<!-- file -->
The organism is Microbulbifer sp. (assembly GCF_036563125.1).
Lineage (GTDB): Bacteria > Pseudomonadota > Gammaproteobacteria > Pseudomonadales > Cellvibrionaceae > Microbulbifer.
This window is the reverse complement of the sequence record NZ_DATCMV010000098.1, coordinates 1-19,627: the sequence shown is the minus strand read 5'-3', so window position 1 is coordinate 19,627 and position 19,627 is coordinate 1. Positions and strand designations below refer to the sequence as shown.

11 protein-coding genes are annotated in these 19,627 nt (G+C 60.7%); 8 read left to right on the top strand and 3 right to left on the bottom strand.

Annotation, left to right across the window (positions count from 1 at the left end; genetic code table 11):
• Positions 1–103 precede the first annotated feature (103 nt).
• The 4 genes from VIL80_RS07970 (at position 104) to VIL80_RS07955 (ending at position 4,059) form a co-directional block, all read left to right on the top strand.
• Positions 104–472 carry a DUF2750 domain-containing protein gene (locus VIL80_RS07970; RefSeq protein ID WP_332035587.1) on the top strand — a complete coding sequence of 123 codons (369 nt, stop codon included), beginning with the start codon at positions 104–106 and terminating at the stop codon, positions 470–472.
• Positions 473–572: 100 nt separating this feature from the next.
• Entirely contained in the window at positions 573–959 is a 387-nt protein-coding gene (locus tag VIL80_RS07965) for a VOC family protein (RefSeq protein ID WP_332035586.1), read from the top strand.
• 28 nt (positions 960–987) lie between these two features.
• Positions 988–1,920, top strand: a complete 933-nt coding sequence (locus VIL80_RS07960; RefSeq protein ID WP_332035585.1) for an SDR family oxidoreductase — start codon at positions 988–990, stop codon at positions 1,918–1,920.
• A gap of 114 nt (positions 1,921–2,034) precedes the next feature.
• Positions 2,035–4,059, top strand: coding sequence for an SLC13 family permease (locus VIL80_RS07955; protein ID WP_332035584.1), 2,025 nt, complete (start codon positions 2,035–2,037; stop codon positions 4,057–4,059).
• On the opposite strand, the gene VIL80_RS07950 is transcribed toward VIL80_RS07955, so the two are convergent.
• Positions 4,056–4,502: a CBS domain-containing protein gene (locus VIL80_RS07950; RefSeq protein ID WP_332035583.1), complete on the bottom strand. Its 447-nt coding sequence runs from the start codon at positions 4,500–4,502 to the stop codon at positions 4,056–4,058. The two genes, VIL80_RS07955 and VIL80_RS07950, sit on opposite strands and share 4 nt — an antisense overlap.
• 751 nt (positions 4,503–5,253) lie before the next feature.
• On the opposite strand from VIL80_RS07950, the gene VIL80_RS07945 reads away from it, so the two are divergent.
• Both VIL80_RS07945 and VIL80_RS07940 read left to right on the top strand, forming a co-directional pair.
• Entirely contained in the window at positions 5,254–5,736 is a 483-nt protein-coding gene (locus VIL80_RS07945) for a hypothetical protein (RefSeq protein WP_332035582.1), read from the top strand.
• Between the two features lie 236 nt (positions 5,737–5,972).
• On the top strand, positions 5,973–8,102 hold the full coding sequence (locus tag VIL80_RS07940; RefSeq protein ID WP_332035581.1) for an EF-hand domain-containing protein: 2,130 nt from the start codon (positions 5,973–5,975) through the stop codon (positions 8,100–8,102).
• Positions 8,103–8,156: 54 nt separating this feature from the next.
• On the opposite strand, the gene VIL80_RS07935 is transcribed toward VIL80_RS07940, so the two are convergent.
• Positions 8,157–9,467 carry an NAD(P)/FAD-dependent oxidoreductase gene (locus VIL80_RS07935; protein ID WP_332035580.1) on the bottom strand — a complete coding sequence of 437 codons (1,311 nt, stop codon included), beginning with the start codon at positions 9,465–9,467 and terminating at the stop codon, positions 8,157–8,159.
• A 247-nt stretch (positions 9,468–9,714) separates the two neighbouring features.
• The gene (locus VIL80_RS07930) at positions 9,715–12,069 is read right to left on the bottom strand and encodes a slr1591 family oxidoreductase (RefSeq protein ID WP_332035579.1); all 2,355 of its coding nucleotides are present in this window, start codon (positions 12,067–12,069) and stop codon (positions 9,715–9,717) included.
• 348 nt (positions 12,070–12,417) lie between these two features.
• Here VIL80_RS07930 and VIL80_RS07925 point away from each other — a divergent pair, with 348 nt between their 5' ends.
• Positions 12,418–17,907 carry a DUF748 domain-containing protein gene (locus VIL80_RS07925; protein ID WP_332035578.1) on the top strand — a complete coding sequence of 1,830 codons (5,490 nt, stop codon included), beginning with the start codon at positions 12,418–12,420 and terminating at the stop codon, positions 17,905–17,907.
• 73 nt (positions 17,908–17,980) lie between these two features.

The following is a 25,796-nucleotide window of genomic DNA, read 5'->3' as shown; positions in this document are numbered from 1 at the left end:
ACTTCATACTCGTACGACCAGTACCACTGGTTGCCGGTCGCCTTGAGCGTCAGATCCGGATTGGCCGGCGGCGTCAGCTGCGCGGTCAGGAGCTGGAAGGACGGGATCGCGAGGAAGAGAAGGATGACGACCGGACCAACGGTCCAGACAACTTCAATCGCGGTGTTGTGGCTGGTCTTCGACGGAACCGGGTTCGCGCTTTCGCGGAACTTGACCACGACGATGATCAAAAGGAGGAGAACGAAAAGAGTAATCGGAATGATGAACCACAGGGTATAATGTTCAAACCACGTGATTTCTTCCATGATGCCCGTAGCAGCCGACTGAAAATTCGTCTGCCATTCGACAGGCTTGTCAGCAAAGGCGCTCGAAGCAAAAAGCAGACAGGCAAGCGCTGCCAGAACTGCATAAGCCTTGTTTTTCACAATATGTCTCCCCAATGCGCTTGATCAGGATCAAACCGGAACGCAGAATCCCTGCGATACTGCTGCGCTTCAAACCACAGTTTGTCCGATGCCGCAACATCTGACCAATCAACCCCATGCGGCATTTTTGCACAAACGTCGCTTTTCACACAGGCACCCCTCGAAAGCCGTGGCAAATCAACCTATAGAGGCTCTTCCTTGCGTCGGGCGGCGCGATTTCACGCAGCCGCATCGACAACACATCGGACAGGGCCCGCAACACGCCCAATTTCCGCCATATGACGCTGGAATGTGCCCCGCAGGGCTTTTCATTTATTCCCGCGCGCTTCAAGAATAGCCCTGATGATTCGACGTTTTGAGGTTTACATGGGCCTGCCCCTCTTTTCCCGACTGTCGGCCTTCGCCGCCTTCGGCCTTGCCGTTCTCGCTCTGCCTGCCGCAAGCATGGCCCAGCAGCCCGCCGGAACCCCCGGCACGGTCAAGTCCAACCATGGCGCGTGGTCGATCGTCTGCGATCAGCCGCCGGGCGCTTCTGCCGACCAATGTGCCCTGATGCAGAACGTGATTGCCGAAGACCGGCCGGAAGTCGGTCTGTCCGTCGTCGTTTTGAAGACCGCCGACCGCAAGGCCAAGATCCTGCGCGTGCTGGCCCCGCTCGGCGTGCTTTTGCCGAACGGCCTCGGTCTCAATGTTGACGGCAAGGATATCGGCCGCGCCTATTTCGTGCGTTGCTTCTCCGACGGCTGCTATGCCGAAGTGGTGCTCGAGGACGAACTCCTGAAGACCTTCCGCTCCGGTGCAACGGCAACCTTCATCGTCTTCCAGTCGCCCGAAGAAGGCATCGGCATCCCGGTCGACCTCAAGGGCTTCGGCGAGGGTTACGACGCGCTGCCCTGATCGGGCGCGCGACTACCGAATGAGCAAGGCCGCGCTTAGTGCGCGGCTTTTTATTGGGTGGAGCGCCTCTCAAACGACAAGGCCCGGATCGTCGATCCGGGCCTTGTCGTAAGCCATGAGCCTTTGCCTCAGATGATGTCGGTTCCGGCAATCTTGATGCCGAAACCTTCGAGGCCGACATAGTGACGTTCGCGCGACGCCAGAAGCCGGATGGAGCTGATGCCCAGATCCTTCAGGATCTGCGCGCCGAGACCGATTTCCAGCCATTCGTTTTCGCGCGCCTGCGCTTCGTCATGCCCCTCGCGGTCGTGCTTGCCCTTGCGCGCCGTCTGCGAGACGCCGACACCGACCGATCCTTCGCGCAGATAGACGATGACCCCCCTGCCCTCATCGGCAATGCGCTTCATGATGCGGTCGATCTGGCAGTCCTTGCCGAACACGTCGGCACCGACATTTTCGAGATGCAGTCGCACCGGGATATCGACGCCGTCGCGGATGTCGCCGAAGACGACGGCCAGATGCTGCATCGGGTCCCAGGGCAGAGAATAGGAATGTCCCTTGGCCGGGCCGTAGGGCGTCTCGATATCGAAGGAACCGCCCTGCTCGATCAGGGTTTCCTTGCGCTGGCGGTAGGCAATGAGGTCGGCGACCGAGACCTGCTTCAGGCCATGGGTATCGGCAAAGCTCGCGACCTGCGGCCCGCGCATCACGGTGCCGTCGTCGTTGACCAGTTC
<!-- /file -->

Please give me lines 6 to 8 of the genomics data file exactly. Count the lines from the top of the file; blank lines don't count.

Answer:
• Positions 1–103 precede the first annotated feature (103 nt).
• The 4 genes from VIL80_RS07970 (at position 104) to VIL80_RS07955 (ending at position 4,059) form a co-directional block, all read left to right on the top strand.
• Positions 104–472 carry a DUF2750 domain-containing protein gene (locus VIL80_RS07970; RefSeq protein ID WP_332035587.1) on the top strand — a complete coding sequence of 123 codons (369 nt, stop codon included), beginning with the start codon at positions 104–106 and terminating at the stop codon, positions 470–472.